Miranda slammed the door behind Tessa. She was left alone with the Dark Sisters again. They sat where they did every day, behind a tall desk made out of heavy wood. The desk was adorned with a globe that didn’t seem quite right to Tessa; Europe seemed larger and shaped differently than it was on all of the maps she’d ever studied in school. Various little trinkets were scattered around: a golden chain, a pair of cracked eyeglasses, an earring, a beaded bracelet. These things at first had seemed strange to Tessa. Why would the Dark Sisters collect these seemingly worthless items? But she knew what they were for now.
She also knew, to some extent, what she was for.
“Come and take this, Miss Gray,” Mrs. Black said, holding out the beaded bracelet. It looked like something a young girl would have made for her friend. Tessa bit her lip and took it from the woman, refusing to meet her eyes.
Mrs. Black’s voice was deceivingly gentle. Tessa knew that within a couple of minutes, she would raise her voice to a demanding screech. Her grip around the beaded bracelet tightened.
The ticking of her clockwork angel on her necklace helped to calm her. She would survive this day, just as she had every other.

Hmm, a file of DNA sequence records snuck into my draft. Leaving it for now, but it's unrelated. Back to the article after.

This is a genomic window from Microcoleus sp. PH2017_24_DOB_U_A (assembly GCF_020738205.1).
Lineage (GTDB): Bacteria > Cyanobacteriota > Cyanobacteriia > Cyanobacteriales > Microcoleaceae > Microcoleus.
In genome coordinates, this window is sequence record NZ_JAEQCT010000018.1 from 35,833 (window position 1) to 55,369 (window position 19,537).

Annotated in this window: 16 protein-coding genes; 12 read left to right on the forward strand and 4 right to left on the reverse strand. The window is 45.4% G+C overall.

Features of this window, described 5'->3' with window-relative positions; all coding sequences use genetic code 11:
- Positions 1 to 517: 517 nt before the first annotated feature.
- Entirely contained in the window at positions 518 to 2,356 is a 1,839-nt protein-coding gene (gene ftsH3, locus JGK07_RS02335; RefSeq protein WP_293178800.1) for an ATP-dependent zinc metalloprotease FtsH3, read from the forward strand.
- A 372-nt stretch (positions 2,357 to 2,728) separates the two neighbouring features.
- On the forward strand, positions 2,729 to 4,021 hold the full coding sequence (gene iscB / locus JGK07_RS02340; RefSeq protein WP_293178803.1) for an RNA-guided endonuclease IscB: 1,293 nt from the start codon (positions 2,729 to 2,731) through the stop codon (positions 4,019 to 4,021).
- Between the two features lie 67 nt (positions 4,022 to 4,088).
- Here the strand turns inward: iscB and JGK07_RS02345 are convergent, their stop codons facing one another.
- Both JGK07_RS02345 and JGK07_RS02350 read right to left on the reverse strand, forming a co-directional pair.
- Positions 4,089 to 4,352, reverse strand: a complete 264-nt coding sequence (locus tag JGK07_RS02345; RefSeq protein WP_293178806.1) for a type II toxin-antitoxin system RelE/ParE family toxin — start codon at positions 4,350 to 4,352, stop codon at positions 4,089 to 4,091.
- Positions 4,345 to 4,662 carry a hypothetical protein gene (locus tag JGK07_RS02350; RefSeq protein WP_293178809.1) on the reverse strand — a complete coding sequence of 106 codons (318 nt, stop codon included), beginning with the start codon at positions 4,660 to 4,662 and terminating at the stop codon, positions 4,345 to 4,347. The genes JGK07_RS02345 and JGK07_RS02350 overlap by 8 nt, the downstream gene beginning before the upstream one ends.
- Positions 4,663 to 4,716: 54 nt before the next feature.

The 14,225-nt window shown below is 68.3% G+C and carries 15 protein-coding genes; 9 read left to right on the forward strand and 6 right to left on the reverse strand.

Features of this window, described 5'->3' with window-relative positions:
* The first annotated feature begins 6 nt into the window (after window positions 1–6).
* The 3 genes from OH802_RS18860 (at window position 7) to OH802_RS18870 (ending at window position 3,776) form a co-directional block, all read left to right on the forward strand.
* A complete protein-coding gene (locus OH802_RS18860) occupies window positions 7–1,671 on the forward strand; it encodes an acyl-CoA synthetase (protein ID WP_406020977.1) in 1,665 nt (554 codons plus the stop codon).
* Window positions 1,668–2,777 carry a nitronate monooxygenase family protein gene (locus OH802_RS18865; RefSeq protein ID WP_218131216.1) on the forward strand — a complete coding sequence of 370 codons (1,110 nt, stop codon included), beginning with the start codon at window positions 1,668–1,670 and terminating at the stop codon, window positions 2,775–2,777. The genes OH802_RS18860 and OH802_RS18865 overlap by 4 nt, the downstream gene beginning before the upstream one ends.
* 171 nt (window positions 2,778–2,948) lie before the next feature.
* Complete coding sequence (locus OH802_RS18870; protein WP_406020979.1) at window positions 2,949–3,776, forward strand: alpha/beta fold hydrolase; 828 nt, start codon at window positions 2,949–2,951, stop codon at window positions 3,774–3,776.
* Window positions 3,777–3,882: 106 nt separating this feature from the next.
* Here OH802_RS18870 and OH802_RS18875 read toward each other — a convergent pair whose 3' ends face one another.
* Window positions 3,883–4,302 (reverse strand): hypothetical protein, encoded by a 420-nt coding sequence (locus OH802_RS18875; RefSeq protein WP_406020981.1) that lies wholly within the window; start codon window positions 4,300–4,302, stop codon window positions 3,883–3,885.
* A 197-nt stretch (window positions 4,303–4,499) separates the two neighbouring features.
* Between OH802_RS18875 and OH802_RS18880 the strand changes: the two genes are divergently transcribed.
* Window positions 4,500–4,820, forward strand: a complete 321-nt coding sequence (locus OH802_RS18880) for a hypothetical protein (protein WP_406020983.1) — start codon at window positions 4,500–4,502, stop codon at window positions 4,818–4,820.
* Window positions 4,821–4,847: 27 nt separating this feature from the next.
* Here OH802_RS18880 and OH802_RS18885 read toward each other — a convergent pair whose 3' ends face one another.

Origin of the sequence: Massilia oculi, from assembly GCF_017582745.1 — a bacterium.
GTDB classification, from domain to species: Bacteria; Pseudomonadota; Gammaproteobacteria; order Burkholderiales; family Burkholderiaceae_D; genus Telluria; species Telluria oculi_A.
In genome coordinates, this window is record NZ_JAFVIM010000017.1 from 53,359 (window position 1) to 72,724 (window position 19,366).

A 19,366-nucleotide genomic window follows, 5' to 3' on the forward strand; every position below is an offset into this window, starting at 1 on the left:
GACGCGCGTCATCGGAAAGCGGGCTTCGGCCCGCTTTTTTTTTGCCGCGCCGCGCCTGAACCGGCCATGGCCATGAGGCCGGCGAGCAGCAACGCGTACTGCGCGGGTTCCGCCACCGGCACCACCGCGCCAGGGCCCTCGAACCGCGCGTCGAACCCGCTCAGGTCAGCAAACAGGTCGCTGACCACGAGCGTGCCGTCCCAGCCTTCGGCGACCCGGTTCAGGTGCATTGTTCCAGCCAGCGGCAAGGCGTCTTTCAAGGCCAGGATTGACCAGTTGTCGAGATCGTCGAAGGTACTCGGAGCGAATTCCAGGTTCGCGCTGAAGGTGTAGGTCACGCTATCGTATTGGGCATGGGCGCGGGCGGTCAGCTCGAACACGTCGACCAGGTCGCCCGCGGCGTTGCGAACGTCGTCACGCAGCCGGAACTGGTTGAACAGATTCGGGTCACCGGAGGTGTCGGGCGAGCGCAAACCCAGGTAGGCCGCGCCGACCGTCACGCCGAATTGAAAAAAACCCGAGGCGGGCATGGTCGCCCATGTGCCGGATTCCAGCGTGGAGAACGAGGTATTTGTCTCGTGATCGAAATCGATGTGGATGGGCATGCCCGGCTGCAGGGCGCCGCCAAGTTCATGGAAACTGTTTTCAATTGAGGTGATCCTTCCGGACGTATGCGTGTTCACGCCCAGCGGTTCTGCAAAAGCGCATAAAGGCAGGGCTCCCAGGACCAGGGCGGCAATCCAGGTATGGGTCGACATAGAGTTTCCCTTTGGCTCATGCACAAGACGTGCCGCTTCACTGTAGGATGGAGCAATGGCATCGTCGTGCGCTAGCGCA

“Now Change,” Mrs. Dark told her. Of the two sisters, she was the calmer and more agreeable one. Tessa did not hate her any less.
Tessa slowed her breathing and tried to focus. The Dark Sisters had instructed her to think and feel certain ways—to believe that her body was malleable like clay. Something to be taken out and molded again and again.
She used to have a mirror in her bedroom, but the Sisters had taken it away. Their reasoning was that she would never believe that her body could Change if she thought she had evidence otherwise. A reflection would hold her back.
“I can’t,” Tessa said.
“Change!” Mrs. Black snapped. “Did you forget everything we’ve tried to teach you, girl?”
You haven’t taught me anything, Tessa had to bite back before the words slipped from her mouth. Instead, she spat out, “I’m clay.”
“Then act like it!” Mrs. Black said, standing from behind the desk. “You should have mastered this days ago already. Change.”
Tessa’s fingers ran over the cool beads of the bracelet and tried to feel the person who had owned this. She tried to Change. She couldn’t. She didn’t know how. The Dark Sisters demanded her to do so every day. They had told her that she had powers that weren’t yet unlocked. They’d slapped and kicked her in their attempts to get her to use them.
They’d never taught her how.
“Sister,” Mrs. Dark said, sounding disinterested. “Maybe should give her something else? Something easier?”
“Changing into a mundane child should be easy,” Mrs. Black retorted. She began to make her way to Tessa.
Tessa inched backward, but Mrs. Black had already caught her wrist. Her sharp claws dug into Tessa’s skin and she nearly cried out. Tessa knew better than to try to get out of Mrs. Black’s grip. Fear surged through her. She was going to hit Tessa again.
“Mrs. Black, please, I don’t know how,” Tessa said.
“Your body is clay! Your body is clay! Now Change!” Mrs. Black said. She emphasized her last word with a harsh slap to Tessa’s face. Blood streaked down her cheek. Mrs. Black had gotten her with her claw-like nails.